Para athletics explained – commentating at major events

Ahead of London 2017, the IPC’s lead athletics commentator Will Downing explains what it’s like to cover a major Championships. 21 Feb 2017
Will Downing

Will Downing

ⒸWill Downing

In 2017 we continue our series on ‘Para athletics explained’ and take a closer look at different aspects of Para athletics – not just on the track.

This month sports commentator Will Downing, who has been the distinctive voice of Para athletics action at numerous Paralympic Games, World and regional championships, reveals what it is like to be the man holding the microphone.

How did you first get involved in commentary?

I did radio commentary for about 10 years before making the switch to television 10 years ago. I started commentating on football – my first ever television job was covering a UEFA Cup game. I was always interested in football and sports commentary as I worked out from an early age that I wasn’t going to be a good footballer or an athlete – I used to watch every sport when I was a youngster. My Dad wrote Gaelic Games reports for the local newspaper in Ireland; when I was eight-years-old I thought that was quite cool. I started writing reports even when I was in primary school. When I was older I volunteered in local and hospital radio and built my career from then.

What are your biggest challenges?

You have to be aware that there is always somebody watching for the first time. But there will also be a huge percentage of the audience that have been watching for years and years. There are so many different classes, and you don’t want to over explain things, but the new audience always need a quick skim through of what the various classes and numbers mean. When I started working in Para athletics in 2012 for Irish television, I sat down with a former athlete and between the two of us we worked out how best to sum up each class in five or six words.

What preparation do you need?

What I always do for every race, whether it be Para athletics or the IAAF events which I also commentate on, I have to have a line on every athlete. In theory, any one athlete could win – so you have to know something about them.

How much do you rely on the technical equipment around you, as opposed to the live action in front of you?

I’ve always found that the naked eye is the most important thing to rely on. I don’t concentrate on the monitors very much – I always do my best to commentate with what I can see with the naked eye. If you’ve got a wheelchair race going on and it’s difficult to see what’s going on down the back straight, then I’ll have a glance just to confirm the positions. It’s different when it comes to the field events – say in the long jump, where it’s all down to the distance. The aids that we are given – the monitors and the information system which provides the results - really come in to their own there.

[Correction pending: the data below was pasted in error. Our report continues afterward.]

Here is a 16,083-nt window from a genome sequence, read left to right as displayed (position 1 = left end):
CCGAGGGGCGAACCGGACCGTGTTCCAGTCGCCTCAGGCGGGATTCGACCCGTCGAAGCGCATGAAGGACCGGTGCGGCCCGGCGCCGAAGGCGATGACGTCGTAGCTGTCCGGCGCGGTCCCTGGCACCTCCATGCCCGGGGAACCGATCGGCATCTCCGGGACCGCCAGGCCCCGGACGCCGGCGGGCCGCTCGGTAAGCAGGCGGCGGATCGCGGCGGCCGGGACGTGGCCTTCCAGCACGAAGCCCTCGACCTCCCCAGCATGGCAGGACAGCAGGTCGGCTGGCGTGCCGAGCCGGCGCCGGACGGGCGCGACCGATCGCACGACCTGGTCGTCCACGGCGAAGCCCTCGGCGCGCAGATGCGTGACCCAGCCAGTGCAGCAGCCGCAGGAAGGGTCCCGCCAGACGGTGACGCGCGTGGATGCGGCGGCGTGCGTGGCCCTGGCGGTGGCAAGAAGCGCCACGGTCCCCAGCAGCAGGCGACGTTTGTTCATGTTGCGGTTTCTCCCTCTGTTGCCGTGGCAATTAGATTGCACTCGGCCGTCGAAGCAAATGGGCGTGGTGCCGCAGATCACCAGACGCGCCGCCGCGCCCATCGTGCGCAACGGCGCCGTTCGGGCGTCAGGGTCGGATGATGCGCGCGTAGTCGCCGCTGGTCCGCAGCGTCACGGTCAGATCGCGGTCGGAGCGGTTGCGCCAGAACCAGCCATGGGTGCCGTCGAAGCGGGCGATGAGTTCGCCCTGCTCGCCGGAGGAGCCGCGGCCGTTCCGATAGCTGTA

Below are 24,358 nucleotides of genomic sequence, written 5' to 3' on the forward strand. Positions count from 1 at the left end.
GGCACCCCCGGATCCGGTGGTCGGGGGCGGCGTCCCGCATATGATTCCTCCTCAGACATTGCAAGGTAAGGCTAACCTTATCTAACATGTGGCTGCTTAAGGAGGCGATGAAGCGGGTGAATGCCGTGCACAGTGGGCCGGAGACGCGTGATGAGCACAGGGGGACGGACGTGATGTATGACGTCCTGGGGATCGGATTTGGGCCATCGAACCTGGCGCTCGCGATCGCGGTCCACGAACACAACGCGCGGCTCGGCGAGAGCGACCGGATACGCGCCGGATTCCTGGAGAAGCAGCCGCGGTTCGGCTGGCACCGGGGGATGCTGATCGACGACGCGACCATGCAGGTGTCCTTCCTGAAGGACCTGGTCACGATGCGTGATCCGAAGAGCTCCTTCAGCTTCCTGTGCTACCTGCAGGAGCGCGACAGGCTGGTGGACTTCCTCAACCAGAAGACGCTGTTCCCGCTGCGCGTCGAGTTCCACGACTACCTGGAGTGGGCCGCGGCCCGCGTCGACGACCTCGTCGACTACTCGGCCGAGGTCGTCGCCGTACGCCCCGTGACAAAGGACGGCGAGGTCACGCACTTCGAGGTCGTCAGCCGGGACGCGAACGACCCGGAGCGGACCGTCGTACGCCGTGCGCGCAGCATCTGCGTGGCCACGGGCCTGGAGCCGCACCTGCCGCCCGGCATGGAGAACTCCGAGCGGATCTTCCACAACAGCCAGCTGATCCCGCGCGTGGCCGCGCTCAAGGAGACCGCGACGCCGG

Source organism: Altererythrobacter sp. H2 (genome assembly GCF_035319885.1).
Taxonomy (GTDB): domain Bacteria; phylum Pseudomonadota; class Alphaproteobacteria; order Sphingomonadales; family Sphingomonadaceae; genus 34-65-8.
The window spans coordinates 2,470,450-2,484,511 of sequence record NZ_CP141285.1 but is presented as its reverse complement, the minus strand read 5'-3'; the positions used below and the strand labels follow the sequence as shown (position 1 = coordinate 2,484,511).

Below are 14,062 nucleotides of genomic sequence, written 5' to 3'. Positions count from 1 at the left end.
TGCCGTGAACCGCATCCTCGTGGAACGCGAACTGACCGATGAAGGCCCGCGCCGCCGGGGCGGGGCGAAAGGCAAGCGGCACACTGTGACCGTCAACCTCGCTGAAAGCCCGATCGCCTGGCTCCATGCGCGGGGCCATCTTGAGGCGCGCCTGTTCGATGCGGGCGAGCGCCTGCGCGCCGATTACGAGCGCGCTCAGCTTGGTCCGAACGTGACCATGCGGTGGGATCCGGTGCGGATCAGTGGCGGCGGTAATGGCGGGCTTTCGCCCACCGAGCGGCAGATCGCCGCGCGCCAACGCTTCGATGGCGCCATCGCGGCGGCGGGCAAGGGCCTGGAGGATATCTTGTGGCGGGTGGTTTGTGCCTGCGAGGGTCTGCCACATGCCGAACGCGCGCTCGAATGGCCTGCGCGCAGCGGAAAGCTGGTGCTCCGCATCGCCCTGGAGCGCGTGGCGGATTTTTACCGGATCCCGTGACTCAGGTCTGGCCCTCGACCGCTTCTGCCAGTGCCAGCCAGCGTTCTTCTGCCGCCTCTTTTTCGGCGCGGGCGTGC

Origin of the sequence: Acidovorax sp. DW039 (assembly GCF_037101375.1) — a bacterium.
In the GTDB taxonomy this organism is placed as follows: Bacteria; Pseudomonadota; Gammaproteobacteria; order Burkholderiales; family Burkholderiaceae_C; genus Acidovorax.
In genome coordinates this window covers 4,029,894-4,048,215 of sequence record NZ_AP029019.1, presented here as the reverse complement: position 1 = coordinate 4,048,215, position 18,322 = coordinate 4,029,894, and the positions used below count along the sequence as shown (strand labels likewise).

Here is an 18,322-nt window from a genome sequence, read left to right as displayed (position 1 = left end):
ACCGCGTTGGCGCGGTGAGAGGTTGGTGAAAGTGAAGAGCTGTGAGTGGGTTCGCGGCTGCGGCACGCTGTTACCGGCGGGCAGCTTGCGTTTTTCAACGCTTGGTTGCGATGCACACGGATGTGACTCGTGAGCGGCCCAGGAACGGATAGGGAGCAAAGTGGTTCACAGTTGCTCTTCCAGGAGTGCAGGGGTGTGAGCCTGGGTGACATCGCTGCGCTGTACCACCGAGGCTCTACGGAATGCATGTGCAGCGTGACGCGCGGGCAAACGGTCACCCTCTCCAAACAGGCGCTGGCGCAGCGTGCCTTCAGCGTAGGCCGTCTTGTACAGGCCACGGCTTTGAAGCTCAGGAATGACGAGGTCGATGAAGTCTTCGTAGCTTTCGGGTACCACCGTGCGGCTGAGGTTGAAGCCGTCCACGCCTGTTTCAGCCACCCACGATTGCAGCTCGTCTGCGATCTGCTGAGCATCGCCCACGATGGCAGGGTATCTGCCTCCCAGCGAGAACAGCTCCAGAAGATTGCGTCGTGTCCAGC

How important is the balance between talking and remaining silent?

In football I try and hold back a lot and will let silences drift in; I used to do a lot of rugby too – silences work well in those sports. Athletics can be different – it depends on the event. When you are heading to a 100m final the less you say definitely enhances the event. By that stage they’ve gone through the rounds, it’s normally the best athletes in the world; you don’t need major introductions for them all. Silence in different points in athletics is important, but I would argue not as much as in other sports.

How do you cope with a director talking in to your ear piece while you are live on air?

You get used to it – it’s very distracting at first. Radio was a big help – I learned from a young age how to deal with talkback very quickly. Sometimes what you hear is very amusing, and you have to ignore it. I remember Mikhail Huggins, who was Libby Clegg’s guide at the time, came up with us on the final day at the European Championships in 2014 and I had to turn down his headphones because at first he found it very distracting, then he just couldn’t believe how we do our job with so much gabbling going on in our ear the whole time. But for us it is absolutely vital so we know what is happening next, or if something has gone wrong then we can get the right information.

What three qualities make a successful commentator?

A good eye – you have to quickly identify and make sense of what’s going on, no matter what the sport, but athletics particularly. If you’re talking about a relay, for example one of the wheelchair races, there is a lot going on. Good timing is also essential - you have to work out how to put the information across as simply as possible, so you don’t go too big too early. The third thing and probably the most important thing is enthusiasm. If you’re not enjoying what you’re doing then there’s not much point doing it!

The London 2017 World Para Athletics Championships take place between 14-23 July.